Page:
Group Capt. Lionel Mandrake: Colonel… that Coca-Cola machine. I want you to shoot the lock off it. There may be some change in there.
Colonel “Bat” Guano: That’s private property!
Mandrake: Colonel! Can you possibly imagine what is going to happen to you, your frame, outlook, way of life, and everything, when they learn that you have obstructed a telephone call to the President of the United States? Can you imagine? Shoot it off! Shoot! With a gun! That’s what the bullets are for, you twit!
Guano: Okay. I’m gonna get your money for ya. But if you don’t get the President of the United States on that phone, you know what’s gonna happen to you?
Guano: You’re gonna have to answer to the Coca-Cola company.
Dr. Strangelove is 50 today. Stanley Kubrick’s black satire, co-titled “How I Learned to Stop Worrying and Love the Bomb!” gave people in the Western world, who thought they were going to die in a nuclear attack at any moment, the chance to laugh out loud again.
For the generations who didn’t grow up in the Cold War era, when even Sting used to sing about it, the terror that the doctrine of mutually assured destruction (MAD) provoked may seem a little quaint.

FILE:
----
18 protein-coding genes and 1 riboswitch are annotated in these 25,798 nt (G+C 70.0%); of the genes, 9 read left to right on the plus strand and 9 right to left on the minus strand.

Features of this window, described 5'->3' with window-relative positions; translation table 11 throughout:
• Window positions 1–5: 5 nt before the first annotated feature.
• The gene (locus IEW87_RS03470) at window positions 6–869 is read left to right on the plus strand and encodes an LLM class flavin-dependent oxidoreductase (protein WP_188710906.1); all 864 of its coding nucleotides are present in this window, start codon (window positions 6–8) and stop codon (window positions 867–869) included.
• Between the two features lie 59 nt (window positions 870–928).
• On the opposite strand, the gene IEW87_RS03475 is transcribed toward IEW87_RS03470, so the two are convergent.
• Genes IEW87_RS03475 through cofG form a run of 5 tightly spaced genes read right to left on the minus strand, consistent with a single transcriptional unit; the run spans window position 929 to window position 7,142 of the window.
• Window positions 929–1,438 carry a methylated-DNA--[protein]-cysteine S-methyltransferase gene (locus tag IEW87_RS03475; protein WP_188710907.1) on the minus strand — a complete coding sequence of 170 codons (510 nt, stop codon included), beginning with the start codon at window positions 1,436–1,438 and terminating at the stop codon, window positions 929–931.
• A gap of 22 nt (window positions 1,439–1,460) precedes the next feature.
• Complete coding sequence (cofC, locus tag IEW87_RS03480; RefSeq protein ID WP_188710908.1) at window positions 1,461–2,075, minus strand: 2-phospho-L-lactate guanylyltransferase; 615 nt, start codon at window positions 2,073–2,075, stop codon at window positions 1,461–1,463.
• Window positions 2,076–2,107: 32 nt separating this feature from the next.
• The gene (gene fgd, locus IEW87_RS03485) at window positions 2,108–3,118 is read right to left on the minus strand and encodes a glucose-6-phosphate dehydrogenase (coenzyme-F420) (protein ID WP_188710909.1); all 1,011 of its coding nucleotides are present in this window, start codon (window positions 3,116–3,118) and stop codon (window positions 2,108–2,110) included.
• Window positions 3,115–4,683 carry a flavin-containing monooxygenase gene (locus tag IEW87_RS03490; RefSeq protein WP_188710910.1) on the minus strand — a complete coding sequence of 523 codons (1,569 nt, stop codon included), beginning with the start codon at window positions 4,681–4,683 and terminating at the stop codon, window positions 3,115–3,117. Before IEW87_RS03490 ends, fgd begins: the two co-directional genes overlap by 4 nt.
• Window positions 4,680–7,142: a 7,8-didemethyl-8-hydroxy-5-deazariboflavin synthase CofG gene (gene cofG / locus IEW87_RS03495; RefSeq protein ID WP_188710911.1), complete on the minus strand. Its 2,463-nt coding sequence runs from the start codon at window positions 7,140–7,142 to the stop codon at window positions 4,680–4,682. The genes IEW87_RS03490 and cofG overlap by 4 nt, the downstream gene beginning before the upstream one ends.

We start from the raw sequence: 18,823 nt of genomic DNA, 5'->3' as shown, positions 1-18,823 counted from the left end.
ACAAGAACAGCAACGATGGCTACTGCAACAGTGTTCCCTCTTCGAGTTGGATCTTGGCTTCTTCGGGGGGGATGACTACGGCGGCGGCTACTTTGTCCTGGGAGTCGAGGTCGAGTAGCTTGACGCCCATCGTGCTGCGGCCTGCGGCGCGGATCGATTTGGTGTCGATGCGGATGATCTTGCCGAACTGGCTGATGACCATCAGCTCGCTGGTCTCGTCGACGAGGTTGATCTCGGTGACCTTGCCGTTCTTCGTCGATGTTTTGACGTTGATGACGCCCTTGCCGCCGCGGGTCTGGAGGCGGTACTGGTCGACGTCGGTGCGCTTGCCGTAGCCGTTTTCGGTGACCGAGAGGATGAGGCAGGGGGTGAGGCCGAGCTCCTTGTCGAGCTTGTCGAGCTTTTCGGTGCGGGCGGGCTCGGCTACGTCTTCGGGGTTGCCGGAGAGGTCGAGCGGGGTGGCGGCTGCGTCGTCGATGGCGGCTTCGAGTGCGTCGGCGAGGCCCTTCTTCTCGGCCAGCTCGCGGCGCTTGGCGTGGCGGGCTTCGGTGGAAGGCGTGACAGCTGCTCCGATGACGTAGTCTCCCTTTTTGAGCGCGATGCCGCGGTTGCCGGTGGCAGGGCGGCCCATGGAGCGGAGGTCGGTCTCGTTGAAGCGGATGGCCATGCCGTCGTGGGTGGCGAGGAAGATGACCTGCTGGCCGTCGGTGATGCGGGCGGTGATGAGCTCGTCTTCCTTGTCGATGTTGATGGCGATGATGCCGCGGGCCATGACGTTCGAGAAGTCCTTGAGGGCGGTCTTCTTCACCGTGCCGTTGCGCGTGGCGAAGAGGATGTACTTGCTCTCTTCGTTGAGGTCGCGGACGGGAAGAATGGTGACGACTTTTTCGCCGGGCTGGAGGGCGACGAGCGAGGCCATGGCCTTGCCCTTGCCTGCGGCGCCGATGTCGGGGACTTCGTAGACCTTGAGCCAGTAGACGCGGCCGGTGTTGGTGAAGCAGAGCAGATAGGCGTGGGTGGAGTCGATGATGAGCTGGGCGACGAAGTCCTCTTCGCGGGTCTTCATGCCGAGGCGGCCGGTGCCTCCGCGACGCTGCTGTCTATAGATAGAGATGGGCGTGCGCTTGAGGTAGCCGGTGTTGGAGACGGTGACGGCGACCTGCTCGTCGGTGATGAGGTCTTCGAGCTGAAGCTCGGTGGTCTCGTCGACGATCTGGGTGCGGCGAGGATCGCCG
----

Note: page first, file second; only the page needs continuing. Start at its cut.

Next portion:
But in 1962, the Cuban Missile Crisis had the world on tenterhooks for 13 days as everyone braced for the bombs to fly. That traumatic tension lingered for four more decades.
Then on January 29, 1964 – the movie was originally planned to premier on 22 November, 1963, but a Presidential assassin in Dallas intervened that day – Peter Sellers appeared on the big screen in an acting tour de force, playing three characters, including Dr Strangelove, a wheelchair-bound ex-Nazi and nuclear war fan with an errant gloved hand.
He also plays the US President, Merkin Muffley and Lionel Mandrake, a British RAF exchange officer. Studio execs wanted him to play four parts, but following an injury, he gave up the part of Texan bomber pilot TJ “King” Kong, and Slim Pickens is seen riding a bomb to earth like a cowboy.
Dr Strangelove is a satire about what would happen if the wrong person has their finger on the trigger and the battles between the military hawks at the Pentagon over attacking perceived enemies remain relevant today. It has a slightly surreal and eerie quality, the black and white footage adding to its sinister undertones.
George C Scott, who six years later won Oscar as Patton, plays a jingoistic general keen to defeat communism, while modern day concerns about fluoridation perhaps date back to the impotent and psychotic General Jack D Ripper (Sterling Hayden), who gave the order to launch the nukes because fluoride was sapping “precious bodily fluids”.
In another strange twist, it seems Kubrick wanted to make a Dr Strangelove trilogy and had plans for Monty Python director Terry Gilliam (his new movie comes out this year) to film a sequel.
Watch an except from the movie here, and if you’ve never seen it, seek it out.
50 years on, it’s truly a classic. You’ll learn to love it.
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